Quincy Adams Sawyer and Mason's Corner Folks eBook

This eBook from the Gutenberg Project consists of approximately 566 pages of information about Quincy Adams Sawyer and Mason's Corner Folks.

He found the path that led to the house.  As he neared the steps a huge dog arose from a reclining posture and faced him, not in an ugly mood, but with an expression that seemed to-say, “An introduction will be necessary before you come any farther.”  The dog seemed to understand that it was his duty to bring about the necessary introduction, so he gave a series of loud barks.  The door was quickly opened and Uncle Ike stood in the doorway.

“Do I address Mr. Isaac Pettengill?” asked Quincy.

Uncle Ike replied, “That’s what they write on my letters.”

Quincy continued, “My name is Quincy Adams Sawyer.  I am the only son of the Hon. Nathaniel Sawyer of Boston, and I bear a letter of introduction from him to you.”

Quincy took the letter from his pocket and held it in his hand.  The dog made a quick movement forward and before Quincy could divine his object, he took the letter in his mouth and took it to Uncle Ike, and, returning, faced Quincy again.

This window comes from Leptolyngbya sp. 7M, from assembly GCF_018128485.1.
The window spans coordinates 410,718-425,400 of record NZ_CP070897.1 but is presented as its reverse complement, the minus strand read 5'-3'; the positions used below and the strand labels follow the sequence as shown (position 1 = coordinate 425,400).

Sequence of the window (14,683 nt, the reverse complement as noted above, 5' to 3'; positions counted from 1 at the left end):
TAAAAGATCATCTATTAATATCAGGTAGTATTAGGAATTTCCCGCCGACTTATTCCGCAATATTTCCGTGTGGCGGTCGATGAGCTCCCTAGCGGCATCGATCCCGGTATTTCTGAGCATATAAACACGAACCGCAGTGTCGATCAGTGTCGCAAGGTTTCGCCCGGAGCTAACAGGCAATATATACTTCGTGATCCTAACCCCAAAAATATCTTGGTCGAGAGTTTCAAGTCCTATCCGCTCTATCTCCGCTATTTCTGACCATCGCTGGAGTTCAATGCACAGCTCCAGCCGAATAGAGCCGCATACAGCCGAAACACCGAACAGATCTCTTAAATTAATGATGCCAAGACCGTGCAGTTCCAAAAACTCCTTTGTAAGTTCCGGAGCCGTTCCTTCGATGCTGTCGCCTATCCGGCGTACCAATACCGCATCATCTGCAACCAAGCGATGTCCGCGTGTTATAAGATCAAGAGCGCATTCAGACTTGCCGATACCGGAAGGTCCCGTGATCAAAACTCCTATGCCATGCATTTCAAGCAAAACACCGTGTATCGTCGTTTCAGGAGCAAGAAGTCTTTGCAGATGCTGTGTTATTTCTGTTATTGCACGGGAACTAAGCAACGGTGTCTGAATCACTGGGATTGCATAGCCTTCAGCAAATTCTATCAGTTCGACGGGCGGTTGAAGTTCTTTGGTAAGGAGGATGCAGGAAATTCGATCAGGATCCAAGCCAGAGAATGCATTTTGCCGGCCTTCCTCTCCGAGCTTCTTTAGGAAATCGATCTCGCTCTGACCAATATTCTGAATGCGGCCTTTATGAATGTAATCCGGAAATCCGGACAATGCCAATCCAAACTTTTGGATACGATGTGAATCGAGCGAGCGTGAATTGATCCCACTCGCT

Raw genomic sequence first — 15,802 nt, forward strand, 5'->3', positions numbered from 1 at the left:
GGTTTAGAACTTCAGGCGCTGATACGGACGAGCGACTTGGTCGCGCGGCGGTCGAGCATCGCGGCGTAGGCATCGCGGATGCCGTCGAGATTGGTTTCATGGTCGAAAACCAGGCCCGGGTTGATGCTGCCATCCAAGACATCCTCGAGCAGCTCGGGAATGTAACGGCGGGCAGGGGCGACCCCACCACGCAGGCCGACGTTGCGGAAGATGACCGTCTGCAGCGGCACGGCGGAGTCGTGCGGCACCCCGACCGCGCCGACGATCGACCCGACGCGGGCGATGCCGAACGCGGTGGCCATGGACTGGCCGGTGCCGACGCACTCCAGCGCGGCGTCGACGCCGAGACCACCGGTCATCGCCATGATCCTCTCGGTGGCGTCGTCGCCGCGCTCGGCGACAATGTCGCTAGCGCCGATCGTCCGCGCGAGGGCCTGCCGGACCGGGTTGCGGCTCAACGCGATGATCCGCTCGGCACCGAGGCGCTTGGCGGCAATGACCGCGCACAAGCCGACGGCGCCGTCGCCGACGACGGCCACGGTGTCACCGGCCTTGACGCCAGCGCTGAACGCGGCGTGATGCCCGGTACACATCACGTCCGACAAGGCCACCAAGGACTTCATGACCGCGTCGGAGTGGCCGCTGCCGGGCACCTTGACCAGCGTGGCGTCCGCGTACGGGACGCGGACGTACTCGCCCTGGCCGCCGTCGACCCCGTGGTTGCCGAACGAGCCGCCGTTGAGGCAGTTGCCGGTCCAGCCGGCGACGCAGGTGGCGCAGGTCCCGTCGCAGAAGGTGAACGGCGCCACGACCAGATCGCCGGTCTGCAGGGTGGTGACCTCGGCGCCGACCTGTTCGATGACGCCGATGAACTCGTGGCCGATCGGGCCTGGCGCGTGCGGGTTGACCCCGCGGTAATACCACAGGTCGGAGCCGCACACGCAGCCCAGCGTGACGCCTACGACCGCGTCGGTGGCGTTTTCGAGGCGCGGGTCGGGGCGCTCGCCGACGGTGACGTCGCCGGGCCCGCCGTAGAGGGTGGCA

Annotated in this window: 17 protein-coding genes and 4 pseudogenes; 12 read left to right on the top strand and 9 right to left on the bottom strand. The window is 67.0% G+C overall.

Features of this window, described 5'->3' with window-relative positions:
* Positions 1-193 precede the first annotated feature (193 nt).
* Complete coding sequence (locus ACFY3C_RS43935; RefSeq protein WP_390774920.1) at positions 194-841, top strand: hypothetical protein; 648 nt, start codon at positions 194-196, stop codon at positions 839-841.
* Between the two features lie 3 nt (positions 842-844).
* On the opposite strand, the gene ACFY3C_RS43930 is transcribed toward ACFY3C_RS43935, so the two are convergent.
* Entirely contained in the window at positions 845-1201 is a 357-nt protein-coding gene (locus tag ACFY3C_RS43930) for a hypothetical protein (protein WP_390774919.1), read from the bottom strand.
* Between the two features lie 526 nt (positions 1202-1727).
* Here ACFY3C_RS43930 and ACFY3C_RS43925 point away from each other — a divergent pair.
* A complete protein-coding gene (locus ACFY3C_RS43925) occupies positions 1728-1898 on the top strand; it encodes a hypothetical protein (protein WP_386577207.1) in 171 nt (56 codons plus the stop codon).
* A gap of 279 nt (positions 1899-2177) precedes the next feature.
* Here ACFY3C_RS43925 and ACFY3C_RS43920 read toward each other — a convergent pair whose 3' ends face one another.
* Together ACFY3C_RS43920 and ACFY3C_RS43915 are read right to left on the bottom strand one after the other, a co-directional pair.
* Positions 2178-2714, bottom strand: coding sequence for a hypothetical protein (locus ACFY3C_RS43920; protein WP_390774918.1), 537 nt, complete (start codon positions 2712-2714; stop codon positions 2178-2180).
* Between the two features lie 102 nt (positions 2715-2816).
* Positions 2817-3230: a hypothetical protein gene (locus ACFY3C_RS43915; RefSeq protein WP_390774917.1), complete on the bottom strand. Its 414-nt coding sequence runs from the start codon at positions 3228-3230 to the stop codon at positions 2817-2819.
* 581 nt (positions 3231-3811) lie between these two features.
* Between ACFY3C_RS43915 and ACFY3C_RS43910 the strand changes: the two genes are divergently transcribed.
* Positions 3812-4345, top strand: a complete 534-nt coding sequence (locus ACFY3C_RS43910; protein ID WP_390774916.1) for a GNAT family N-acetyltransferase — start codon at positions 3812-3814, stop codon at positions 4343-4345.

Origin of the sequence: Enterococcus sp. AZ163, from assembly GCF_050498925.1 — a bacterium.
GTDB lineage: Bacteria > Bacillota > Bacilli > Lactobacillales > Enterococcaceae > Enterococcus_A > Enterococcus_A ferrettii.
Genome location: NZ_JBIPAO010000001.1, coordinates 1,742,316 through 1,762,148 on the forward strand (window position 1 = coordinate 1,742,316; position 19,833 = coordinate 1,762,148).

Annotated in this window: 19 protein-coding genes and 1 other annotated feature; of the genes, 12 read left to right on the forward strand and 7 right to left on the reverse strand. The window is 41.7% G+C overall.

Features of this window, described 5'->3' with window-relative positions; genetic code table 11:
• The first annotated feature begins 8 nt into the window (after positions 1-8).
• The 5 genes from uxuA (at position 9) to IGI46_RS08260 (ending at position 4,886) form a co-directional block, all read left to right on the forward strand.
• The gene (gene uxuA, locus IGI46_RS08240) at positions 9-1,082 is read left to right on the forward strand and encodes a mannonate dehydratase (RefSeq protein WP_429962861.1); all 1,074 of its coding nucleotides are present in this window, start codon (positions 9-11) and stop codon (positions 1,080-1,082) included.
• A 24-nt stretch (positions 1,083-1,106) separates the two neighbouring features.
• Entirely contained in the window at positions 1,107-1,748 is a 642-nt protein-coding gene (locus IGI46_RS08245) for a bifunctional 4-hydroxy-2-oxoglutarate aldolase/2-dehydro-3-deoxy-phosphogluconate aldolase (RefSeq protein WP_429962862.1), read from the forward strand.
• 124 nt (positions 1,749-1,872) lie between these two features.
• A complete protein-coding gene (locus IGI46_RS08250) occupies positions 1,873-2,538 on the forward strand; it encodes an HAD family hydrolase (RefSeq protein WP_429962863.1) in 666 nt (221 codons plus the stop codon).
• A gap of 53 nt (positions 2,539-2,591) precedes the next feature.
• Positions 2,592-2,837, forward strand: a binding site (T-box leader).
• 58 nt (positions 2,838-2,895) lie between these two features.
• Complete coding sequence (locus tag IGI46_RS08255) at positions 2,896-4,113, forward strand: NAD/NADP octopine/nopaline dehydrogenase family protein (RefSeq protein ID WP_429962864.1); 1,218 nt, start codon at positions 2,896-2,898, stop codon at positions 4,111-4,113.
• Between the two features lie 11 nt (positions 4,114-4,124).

Uncle Ike read the letter slowly and carefully; then he turned to Quincy and said, “If you will talk about birds, fish, dogs, and chickens, you are welcome, and I shall be glad to see you now or any time.  If you talk about lawsuits or religion I shall be sorry that you came.  I am sick of lawyers and ministers.  If you insist upon talking on such subjects I’ll tell Swiss, and the next time you come he won’t even bark to let me know you’re here.”

Quincy took in the situation, and smiling said, “I am tired of lawyers and lawsuits myself; that is the reason I came down here for a change.  The subjects you mention will satisfy me, if you will allow me to put in a few words about rowing, running, boxing, and football.”

Uncle Ike replied, “The physically perfect man I admire, the intellectually perfect man is usually a big bore; I prefer the company of my chickens.”  Turning to Swiss he said with a marked change in his voice, “This is a friend of mine, Swiss.”  Turning to Quincy he said, “He will admit you until I give him directions to the contrary.”

The dog walked quietly to one side and Quincy advanced with outstretched hand toward Uncle Ike.

Uncle Ike did not extend his.  He said, “I never shake hands, young man.  It is a hollow social custom.  With Damon and Pythias it meant something.  One was ready to die for the other, and that hand-clasp meant friendship until death.  How many hand shakings mean that nowadays?  Besides,” with a queer smile, “I have just been cutting up a broiler that I intend to cook for my dinner.  Come in, you are welcome on the conditions I have mentioned.”

Quincy obeyed and stepped into the kitchen of Sleepy Hollow.  He owned to himself in after years that that was the most important step he had taken in life—­the turning-point in his career.


Some new ideas.

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Quincy Adams Sawyer and Mason's Corner Folks from Project Gutenberg. Public domain.
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